It’s Friday! And while many of you are preparing for the weekend, we here at CLUTCH are back to shine a spotlight on our sisters around the globe who are making news for all of the right reasons.

We aren’t waiting for the mainstream media to recognize our achievements, we’re doing it ourselves.

So here it is: 5 FABULOUS bits of news about black women this week!

#1 – Nicole Ari Parker lands lead in a new NBC drama pilot. Parker has been on a role lately. Fresh off her “Street Car Named Desire” stint on Broadway, the actress is heading to primetime in a Jerry Bruckheimer-produced show called, The Secret Lives Of Husbands And Wives. Kuddos to her! {Shadow & Act}

#2 – Black women are taking over Theater. The last few years have been a boon for black women on the Great White Way. From Suzan-Lori Parks and Katori Hall, to Lydia R. Diamond and the entire Street Car Names Desire cast, black folks, and particularly black women, have been leaving their mark. Up next, the annual Black Women: State of the Union production will be taking place in Los Angles from October 27 to November 18. The event will include  shot plays written by and about black women. {HuffPo}

#3 – 10 richest African women. Africa is on the rise, and African women are leading the way. From South Africa’s Nkosazana Dlamini-Zuma, the first female head of the African Union, to Gambia’s Fatou Bensouda, the newest head of the International Criminal Court, African women are leading along side their counterparts in every aspect of society. Recently Forbes profiled 10 of Africa’s richest women. Check out the list. {Zimbabwe Independent}

#4 – Mickalene Thomas debuts new art collection at the Brooklyn Museum. Mickalene Thomas describes herself as a black woman who loves women, and it shows in her art. Her latest exhibit opening today at the Brooklyn Museum highlights her work which “examines interior and exterior environments in relation to the female figure. Their settings are often inspired by her 1970s childhood.” The striking images are colorful and exuberant. Her work will be on display from September 28 to January 20, 2013. {NY Times}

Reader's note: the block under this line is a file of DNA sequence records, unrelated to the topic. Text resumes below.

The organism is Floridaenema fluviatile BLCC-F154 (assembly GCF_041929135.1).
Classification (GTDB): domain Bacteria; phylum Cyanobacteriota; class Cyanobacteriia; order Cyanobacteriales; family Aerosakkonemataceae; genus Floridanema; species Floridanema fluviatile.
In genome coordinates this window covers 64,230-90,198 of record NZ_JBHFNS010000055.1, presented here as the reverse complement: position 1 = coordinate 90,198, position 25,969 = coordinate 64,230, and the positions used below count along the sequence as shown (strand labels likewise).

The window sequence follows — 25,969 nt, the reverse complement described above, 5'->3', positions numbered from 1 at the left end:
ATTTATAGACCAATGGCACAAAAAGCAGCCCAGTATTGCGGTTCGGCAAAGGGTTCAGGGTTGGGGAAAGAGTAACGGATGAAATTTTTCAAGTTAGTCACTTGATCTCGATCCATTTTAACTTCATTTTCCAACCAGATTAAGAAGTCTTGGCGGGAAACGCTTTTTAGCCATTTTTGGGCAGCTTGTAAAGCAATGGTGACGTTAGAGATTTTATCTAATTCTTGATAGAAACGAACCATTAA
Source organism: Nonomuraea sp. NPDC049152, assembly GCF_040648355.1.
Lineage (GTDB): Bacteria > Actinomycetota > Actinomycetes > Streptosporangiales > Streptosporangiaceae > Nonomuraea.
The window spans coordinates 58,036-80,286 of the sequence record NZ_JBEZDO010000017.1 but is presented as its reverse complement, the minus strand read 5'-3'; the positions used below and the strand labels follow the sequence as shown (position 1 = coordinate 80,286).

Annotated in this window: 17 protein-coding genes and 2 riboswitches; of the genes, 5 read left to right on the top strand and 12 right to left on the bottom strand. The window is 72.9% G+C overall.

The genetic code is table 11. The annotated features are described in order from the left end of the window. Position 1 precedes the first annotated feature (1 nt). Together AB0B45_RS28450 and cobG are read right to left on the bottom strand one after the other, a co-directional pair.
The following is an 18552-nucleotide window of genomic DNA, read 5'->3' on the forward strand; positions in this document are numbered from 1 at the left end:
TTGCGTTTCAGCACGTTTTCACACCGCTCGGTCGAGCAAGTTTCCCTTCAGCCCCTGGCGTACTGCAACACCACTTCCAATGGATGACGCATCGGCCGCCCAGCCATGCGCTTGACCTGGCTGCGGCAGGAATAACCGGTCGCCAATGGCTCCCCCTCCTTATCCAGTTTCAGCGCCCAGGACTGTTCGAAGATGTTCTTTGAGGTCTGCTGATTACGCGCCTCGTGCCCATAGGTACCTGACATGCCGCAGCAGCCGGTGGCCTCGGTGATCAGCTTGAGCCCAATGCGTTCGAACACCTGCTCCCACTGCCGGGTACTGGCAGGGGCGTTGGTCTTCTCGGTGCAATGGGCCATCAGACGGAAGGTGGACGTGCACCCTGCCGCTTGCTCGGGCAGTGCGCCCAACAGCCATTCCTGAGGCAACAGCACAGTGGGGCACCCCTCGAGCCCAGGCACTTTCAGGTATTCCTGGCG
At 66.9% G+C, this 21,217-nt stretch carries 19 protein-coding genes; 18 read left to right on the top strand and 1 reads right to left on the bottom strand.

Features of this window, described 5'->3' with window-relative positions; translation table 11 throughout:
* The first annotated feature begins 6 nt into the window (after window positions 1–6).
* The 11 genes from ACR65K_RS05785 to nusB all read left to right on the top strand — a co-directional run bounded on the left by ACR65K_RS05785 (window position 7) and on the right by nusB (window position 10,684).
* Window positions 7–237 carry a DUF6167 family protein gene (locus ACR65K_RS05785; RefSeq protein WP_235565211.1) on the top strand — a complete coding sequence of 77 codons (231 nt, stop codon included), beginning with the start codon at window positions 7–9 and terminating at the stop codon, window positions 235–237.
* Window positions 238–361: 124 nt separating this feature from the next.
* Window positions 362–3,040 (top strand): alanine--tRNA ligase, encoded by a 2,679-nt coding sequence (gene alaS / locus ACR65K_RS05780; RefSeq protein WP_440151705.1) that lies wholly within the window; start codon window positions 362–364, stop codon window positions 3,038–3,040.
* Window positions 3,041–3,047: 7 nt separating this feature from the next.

#5 –The Color Purple turns 30. It’s been 30 years since Alice Walker released her seminal novel, The Color Purple, which tackled race, class, friendship, and violence. The book went on to be a film and a musical, but according to Walker it’s still relevant today.   Check out her interview. {Truth Out}

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  • I love this idea! And that artwork. Please keep em coming

  • Love this new addition to the mag. Fast becoming my weekly delight!

  • Cee Jay

    can’t say enough about mickalene’s exhibition. totally amazing… if anyone goes, there is a surprise in one of the “living rooms”

    • I can’t wait to see it! She’s amazing.

  • Awesome!!!! Love reading things like this!!!

  • With so much news about black women focusing on the negative, it’s always refreshing to see good news about black women! And it’s also good to see the words “sisters around the globe who are making news” and the mention of Africa’s richest women. Focusing on the global, I would like to add that there are a number of black Brazilian women making news. As in the US, black women are usually on the bottom of society in Brazil as well. But Identification with being black continues to grow in Brazil, a nation that always discouraged persons of African descent to identify with blackness, natural afro textured hair, etc. Perhaps “THE” black woman of Brazil today would be actress Taís Araújo, a woman who has a number of “the first black woman to…” titles to her credit.